Washington D.C. Paid Family Leave | Contribution Rate, Eligibility, & More

What You Need to Know About the Washington D.C. Paid Family Leave Program

States like New York, California, and Massachusetts have paid family leave programs so employees can take paid time off for medical and family issues. Along with a number of states, Washington D.C. also started a PFL program in 2019.

Read on to learn all there is to know about the Washington D.C. paid family leave program, including the contribution rate, employee eligibility, and more.

Washington D.C. paid family leave program

Washington D.C. paid family leave is a program fully-funded by employers. Because the program is employer-only, employers do not need to withhold premiums from employee wages.

Employers with at least one employee working in Washington D.C. are subject to the paid family leave program. The size of your business (e.g., 50 employees) has no effect on whether you must contribute to the D.C. PFL.

You must contribute to Washington D.C. PFL if you are covered by the D.C. Unemployment Compensation Act. Basically, all Washington D.C. employers required to pay unemployment insurance (UI) must participate. This also includes nonprofit organizations and household employers that pay unemployment insurance tax.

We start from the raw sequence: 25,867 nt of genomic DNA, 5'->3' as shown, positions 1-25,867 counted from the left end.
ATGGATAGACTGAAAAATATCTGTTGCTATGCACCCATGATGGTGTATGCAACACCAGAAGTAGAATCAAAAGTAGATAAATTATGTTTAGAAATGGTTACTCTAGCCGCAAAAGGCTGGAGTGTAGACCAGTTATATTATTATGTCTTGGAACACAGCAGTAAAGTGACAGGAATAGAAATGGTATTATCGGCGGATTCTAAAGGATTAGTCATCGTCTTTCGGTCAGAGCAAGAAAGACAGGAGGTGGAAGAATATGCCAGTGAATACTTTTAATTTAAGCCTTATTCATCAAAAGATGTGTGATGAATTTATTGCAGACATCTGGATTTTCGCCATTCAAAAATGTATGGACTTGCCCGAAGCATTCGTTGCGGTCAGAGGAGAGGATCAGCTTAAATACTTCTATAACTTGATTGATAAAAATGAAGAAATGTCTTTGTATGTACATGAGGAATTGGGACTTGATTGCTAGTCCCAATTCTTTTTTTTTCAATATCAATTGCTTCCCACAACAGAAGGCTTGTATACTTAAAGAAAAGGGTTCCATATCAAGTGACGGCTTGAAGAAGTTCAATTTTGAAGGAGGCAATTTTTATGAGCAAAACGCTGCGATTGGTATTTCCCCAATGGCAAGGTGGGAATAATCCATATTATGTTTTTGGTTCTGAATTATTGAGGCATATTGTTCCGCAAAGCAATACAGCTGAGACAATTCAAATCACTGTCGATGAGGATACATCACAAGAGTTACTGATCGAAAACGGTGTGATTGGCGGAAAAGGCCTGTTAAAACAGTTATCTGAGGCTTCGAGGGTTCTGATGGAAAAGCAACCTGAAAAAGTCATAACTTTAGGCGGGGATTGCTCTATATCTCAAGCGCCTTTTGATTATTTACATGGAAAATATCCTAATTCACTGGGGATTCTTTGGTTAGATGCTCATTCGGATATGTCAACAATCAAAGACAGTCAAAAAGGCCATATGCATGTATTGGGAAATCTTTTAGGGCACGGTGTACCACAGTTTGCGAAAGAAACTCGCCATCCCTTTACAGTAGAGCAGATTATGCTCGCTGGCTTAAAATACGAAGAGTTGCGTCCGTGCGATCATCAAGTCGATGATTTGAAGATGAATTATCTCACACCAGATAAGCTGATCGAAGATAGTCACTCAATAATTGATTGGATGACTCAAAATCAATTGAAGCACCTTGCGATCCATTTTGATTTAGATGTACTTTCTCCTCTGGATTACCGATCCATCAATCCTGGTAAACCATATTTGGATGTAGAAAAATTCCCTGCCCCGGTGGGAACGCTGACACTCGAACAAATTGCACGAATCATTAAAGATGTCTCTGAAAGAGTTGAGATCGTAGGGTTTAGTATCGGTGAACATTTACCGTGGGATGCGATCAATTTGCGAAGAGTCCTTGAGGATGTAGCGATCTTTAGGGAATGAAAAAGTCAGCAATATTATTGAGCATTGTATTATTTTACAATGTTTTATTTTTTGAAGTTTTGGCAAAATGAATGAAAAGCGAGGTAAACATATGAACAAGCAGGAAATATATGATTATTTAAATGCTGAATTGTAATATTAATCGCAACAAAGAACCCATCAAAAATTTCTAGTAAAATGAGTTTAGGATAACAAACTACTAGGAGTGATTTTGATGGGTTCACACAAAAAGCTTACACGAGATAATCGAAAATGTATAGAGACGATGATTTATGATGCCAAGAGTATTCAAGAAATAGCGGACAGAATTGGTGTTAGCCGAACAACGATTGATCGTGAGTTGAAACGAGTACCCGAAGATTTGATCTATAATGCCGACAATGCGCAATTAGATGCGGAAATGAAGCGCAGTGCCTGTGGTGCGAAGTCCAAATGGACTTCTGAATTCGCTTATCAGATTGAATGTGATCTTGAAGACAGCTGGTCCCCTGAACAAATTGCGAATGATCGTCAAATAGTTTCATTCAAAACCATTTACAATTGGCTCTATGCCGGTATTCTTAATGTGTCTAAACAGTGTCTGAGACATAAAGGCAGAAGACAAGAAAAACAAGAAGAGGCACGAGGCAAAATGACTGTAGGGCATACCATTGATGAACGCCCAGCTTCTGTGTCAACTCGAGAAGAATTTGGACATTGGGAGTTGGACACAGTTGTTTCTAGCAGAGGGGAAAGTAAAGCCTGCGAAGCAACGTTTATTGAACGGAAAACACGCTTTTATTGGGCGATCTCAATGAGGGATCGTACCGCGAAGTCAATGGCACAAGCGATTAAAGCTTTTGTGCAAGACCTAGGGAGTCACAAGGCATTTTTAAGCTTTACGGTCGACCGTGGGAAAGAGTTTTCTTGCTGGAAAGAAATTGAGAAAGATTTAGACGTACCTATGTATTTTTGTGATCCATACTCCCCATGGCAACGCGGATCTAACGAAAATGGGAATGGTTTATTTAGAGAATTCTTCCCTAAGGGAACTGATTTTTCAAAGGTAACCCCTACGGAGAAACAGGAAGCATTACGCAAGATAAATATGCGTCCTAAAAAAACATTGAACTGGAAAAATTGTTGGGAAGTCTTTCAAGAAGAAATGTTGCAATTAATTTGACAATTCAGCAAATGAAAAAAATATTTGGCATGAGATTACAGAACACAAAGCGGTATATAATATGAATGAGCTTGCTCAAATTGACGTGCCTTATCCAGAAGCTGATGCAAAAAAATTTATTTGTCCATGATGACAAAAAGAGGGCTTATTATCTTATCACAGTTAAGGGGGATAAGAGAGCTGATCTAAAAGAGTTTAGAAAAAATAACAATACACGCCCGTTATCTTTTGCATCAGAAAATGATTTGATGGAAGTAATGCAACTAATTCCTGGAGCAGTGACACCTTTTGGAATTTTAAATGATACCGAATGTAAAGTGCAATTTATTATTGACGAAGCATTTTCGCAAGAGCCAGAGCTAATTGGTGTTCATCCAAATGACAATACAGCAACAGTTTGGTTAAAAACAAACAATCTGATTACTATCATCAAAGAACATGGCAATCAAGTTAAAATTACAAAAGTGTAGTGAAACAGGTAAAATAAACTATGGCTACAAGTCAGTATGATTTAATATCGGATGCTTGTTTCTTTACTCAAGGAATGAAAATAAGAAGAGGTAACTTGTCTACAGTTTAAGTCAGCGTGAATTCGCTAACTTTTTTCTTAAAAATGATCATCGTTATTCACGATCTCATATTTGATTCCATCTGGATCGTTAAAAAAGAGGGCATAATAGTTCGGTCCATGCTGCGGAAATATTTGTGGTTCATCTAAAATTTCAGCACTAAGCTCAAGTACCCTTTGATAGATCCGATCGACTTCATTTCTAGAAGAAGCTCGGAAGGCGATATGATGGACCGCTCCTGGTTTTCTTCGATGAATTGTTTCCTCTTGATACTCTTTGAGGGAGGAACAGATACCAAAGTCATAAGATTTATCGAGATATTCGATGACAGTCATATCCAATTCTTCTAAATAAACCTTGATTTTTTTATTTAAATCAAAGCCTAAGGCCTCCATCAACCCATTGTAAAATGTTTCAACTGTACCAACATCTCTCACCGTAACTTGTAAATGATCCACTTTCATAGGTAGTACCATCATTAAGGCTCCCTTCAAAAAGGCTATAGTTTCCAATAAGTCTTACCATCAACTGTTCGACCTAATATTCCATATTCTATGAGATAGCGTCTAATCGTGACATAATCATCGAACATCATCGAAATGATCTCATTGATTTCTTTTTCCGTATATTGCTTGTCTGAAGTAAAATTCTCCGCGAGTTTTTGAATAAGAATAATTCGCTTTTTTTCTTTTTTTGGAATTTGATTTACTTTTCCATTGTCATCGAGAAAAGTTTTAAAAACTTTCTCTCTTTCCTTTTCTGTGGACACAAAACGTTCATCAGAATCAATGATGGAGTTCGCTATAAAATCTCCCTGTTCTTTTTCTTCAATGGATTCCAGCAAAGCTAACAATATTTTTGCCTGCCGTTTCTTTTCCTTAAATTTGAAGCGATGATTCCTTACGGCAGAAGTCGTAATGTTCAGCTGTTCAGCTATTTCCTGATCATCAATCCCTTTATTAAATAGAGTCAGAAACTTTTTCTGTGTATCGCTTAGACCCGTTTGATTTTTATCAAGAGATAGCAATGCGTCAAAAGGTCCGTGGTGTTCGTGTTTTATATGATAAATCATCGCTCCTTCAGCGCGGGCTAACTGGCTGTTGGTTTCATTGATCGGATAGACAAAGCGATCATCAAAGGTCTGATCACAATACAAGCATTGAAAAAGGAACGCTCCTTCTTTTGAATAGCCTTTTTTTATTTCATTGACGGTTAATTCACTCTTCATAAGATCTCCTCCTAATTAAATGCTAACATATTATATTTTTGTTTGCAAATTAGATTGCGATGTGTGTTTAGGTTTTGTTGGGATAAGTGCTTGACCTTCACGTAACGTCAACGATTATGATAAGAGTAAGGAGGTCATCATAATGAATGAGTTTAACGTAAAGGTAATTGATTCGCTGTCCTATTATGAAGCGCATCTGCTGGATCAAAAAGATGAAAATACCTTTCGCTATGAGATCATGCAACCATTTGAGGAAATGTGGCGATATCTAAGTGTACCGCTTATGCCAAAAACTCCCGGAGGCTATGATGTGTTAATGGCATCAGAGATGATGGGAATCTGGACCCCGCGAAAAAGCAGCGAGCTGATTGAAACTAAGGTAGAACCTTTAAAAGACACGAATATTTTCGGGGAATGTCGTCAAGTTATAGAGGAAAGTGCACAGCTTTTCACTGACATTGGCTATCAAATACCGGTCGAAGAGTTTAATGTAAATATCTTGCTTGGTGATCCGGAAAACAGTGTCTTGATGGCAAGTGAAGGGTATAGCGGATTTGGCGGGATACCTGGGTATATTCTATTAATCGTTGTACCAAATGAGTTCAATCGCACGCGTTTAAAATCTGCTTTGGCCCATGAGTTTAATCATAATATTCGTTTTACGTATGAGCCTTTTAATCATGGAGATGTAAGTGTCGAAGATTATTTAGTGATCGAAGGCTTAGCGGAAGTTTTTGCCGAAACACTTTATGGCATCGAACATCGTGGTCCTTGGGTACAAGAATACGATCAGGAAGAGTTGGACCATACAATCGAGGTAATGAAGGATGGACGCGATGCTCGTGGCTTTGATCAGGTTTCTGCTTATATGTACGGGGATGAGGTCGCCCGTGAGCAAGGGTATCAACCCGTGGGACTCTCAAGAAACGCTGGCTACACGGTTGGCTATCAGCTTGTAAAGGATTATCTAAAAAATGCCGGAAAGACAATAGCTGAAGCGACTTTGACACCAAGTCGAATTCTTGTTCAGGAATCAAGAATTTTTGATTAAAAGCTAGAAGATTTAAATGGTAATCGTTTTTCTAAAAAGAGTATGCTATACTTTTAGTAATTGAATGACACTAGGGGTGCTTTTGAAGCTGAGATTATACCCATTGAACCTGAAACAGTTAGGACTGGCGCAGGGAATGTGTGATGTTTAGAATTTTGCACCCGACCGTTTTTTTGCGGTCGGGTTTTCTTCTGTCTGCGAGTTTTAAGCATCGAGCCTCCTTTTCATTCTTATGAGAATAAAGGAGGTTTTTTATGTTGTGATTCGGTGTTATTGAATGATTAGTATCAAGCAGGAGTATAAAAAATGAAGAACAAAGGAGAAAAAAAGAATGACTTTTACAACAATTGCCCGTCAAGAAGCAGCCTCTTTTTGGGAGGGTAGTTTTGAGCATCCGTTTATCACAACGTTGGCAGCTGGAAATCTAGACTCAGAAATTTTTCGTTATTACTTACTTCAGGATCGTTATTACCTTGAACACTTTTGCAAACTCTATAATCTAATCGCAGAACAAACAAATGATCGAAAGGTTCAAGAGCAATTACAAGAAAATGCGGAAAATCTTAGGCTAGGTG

Self-employed individuals may choose to opt into the Washington D.C. family leave program.

Washington D.C. PFL gives qualified employees paid time off for certain family- or medical-related situations.

The program allows eligible employees to take paid time off to:

  • Bond with a new child (up to 8 weeks)
  • Care for a seriously ill family member (up to 6 weeks)
  • Deal with a serious health condition or in the event of a stillbirth or miscarriage (up to 6 weeks)
  • Take prenatal medical care leave, including routine and specialty appointments, exams, and treatments (up to 2 weeks before the birth of a child)

Within a 52-workweek period, an employee may receive two weeks of paid prenatal leave in addition to the maximum amount of parental leave. However, an employee cannot receive any combination of paid prenatal and medical leave that exceeds the maximum amount of medical leave (six weeks).

Employee eligibility

There are a few factors that determine whether an employee is eligible for Washington D.C. PFL. An employee must meet one of the following requirements to receive PFL:

  • Works for a covered employer and spends more than 50% of time working in D.C. for that employer
  • Is employed by a covered employer in D.C., spends a substantial amount of work time for that employer, and spends no more than 50% of time in another jurisdiction
  • Is a self-employed individual who has opted into the Washington D.C. PFL program and performs at least 50% of their work in D.C.

Employees don’t need to work a certain amount of time to become eligible for Washington D.C. PFL. However, employers must report employee wages in order for employees to receive PFL benefits.

Contribution rate

Again, Washington D.C.’s paid family leave is solely funded by employers. This means employers do not withhold PFL from employee wages.